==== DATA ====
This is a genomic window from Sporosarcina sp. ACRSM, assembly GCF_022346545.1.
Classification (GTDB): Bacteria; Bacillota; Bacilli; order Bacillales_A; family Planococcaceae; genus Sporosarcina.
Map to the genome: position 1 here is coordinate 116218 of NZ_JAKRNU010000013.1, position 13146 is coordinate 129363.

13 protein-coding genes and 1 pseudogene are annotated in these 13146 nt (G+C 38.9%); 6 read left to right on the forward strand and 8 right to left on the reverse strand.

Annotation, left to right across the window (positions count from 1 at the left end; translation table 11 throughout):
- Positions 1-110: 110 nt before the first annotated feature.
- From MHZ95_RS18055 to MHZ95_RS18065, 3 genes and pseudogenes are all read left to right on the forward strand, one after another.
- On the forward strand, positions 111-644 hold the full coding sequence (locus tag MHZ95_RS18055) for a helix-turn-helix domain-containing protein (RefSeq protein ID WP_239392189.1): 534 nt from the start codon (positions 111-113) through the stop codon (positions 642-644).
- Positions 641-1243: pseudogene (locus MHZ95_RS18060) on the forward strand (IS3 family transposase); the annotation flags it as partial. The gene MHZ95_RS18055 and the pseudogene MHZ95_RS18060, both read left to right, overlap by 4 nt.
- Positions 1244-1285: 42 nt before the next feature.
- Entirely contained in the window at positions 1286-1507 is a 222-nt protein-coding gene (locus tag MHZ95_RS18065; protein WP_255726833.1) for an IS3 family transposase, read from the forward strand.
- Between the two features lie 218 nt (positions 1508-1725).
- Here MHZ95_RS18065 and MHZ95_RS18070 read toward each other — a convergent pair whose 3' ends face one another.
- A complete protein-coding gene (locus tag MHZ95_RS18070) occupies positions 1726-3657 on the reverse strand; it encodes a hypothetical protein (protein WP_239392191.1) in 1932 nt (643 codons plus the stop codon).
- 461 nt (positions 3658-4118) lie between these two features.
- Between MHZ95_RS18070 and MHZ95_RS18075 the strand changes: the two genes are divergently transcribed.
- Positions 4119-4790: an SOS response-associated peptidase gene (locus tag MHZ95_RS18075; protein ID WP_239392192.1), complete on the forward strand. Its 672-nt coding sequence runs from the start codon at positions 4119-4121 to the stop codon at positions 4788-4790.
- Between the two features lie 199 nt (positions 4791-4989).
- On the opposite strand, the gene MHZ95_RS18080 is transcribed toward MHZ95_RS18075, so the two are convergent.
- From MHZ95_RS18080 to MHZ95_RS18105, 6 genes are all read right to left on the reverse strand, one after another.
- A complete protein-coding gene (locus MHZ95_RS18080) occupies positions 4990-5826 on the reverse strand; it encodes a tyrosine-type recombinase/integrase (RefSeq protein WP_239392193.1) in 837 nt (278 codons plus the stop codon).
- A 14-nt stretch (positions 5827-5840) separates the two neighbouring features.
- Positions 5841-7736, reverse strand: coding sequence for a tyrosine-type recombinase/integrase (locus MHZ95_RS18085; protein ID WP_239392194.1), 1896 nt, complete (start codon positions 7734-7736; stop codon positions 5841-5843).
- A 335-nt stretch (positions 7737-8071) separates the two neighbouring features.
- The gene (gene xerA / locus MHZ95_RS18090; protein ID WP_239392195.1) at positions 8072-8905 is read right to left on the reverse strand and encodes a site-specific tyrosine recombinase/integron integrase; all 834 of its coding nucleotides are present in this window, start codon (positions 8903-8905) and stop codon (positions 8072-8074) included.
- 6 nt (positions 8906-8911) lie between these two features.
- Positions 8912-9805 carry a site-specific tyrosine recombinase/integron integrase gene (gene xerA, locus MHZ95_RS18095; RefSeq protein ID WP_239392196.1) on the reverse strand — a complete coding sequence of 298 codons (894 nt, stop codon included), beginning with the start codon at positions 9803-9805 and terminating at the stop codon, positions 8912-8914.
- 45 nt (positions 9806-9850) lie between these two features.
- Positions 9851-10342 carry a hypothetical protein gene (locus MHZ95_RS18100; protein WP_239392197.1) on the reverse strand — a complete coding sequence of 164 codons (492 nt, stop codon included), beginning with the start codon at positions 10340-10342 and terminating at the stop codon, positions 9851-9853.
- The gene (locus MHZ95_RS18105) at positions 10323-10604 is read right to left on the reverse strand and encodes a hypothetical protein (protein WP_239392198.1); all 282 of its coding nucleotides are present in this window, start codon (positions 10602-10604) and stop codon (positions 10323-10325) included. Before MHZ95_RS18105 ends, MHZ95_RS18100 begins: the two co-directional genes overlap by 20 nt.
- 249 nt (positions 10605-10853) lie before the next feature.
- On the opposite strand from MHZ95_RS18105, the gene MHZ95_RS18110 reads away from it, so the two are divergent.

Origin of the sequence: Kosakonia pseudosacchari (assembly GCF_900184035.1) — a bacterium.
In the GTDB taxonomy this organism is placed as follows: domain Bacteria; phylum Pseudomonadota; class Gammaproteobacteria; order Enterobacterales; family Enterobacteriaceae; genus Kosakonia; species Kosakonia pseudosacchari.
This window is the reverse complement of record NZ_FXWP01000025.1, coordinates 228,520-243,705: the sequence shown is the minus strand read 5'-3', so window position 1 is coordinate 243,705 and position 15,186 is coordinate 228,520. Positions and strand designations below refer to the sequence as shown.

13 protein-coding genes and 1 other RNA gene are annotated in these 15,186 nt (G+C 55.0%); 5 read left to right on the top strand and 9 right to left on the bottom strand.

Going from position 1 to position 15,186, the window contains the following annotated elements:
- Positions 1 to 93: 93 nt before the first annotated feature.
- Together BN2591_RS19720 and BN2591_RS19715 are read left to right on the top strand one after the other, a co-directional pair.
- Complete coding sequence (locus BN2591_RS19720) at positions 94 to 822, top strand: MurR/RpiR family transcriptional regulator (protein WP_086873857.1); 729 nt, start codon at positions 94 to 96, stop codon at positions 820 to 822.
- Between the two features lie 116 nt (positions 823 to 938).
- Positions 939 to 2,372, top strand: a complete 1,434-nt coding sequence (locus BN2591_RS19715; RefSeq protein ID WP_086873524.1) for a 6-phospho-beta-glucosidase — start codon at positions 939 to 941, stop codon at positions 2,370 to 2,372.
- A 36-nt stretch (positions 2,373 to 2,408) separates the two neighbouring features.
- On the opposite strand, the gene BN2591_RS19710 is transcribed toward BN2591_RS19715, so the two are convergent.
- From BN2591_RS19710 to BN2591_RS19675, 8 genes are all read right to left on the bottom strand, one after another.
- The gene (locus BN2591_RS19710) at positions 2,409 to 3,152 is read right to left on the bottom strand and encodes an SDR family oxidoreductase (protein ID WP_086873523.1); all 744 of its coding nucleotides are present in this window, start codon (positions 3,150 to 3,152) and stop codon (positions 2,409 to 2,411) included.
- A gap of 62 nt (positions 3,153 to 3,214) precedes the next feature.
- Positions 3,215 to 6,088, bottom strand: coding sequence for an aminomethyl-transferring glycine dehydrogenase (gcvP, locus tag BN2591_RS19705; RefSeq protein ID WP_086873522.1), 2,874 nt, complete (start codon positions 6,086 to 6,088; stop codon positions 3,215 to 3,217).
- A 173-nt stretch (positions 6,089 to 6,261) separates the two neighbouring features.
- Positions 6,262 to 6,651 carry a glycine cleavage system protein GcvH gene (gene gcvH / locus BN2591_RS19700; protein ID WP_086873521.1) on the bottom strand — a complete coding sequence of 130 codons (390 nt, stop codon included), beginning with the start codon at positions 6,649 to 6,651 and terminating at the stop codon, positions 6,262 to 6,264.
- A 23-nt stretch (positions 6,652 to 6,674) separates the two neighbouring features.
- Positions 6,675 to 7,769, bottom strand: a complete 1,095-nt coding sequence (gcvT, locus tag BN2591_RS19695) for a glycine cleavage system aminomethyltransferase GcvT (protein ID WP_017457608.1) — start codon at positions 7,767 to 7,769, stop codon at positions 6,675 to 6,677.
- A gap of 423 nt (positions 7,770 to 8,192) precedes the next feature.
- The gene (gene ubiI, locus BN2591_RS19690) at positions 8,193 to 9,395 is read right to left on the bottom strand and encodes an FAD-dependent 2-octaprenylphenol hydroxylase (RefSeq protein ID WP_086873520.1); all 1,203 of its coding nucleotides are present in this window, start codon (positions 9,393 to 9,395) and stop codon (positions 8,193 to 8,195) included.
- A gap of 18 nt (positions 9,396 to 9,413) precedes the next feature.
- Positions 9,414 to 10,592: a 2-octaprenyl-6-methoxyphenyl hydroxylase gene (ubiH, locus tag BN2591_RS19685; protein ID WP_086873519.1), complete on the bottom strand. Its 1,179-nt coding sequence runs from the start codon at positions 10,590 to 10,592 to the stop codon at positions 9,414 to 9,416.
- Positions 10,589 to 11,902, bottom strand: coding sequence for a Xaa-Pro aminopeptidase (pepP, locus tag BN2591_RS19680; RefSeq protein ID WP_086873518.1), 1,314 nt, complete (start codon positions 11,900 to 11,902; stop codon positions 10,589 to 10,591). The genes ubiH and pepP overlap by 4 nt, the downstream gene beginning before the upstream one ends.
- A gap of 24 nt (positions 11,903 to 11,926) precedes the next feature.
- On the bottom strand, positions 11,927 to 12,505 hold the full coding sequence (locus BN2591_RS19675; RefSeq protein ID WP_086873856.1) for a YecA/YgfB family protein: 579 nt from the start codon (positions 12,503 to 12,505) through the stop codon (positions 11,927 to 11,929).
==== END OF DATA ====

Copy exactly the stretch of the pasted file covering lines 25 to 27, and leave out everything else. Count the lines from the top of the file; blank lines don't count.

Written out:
- The gene (gene xerA / locus MHZ95_RS18090; protein ID WP_239392195.1) at positions 8072-8905 is read right to left on the reverse strand and encodes a site-specific tyrosine recombinase/integron integrase; all 834 of its coding nucleotides are present in this window, start codon (positions 8903-8905) and stop codon (positions 8072-8074) included.
- 6 nt (positions 8906-8911) lie between these two features.
- Positions 8912-9805 carry a site-specific tyrosine recombinase/integron integrase gene (gene xerA, locus MHZ95_RS18095; RefSeq protein ID WP_239392196.1) on the reverse strand — a complete coding sequence of 298 codons (894 nt, stop codon included), beginning with the start codon at positions 9803-9805 and terminating at the stop codon, positions 8912-8914.